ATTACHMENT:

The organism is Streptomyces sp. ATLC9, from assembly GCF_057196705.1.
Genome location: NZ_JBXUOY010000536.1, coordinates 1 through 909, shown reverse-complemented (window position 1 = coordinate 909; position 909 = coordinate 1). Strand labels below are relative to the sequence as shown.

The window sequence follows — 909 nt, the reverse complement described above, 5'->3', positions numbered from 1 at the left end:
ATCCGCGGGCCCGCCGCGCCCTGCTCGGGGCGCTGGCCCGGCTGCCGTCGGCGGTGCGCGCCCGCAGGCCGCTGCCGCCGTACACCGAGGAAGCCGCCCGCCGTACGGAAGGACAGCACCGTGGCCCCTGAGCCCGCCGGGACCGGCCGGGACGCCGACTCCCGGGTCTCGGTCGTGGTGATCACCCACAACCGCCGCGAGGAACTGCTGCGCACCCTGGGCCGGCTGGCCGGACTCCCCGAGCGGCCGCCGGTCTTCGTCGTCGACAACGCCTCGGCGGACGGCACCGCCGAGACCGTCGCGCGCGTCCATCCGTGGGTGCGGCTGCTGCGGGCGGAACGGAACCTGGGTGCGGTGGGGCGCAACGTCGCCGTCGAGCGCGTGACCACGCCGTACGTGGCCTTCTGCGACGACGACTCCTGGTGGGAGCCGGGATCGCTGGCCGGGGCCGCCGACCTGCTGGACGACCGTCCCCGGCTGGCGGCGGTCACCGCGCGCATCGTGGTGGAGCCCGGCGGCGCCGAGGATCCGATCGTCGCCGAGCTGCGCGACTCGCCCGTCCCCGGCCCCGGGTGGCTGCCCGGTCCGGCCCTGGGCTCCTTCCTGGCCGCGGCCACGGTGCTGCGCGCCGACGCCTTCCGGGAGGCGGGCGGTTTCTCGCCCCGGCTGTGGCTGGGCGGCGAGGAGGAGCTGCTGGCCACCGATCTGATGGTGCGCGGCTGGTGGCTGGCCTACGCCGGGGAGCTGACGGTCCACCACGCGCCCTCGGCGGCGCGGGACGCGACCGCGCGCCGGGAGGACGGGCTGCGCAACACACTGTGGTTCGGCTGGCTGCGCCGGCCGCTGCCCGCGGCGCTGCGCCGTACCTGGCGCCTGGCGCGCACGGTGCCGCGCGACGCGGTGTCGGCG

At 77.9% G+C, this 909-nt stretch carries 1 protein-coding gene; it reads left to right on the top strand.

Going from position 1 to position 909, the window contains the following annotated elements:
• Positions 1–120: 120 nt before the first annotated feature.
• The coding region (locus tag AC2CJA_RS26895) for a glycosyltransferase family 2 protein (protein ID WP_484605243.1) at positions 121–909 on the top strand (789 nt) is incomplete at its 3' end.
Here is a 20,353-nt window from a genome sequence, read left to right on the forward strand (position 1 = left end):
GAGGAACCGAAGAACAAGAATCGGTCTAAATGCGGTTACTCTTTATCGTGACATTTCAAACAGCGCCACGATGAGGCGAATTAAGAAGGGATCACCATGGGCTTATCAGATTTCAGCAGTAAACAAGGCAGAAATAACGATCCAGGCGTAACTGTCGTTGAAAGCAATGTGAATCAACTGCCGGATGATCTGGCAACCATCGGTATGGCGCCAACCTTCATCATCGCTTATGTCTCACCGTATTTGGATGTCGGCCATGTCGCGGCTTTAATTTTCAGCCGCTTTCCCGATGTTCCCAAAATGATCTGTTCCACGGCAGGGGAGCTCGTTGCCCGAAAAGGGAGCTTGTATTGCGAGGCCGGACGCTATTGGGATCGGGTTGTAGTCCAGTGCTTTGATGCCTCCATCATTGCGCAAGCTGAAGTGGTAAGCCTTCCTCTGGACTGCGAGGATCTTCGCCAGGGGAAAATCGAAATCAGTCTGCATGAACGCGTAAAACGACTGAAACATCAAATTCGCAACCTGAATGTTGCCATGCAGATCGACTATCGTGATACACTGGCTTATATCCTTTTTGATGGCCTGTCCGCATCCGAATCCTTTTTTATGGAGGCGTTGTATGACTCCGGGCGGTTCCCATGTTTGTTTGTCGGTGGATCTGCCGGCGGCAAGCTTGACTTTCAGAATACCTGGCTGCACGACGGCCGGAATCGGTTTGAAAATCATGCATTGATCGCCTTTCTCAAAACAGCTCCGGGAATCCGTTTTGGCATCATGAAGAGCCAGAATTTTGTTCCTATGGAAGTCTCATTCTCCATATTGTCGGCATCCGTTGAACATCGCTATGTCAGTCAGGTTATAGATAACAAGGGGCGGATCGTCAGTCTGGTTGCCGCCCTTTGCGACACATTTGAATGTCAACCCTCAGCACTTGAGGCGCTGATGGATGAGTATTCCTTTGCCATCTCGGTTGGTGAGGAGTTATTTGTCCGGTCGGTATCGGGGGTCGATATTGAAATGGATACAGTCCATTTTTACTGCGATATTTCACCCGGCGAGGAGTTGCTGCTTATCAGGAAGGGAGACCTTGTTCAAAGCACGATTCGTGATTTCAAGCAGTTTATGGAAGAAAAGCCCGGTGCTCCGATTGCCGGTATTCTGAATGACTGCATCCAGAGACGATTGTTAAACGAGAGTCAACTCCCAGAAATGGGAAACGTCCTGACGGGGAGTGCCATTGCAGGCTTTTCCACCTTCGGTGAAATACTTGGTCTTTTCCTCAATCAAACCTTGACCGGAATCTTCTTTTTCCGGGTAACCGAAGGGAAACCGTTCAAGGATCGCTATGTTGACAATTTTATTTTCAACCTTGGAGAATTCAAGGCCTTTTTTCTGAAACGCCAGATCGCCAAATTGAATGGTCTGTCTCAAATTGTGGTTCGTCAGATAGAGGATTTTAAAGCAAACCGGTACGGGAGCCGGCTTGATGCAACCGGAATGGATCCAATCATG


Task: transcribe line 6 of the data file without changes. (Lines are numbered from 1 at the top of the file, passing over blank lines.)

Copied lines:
Going from position 1 to position 909, the window contains the following annotated elements: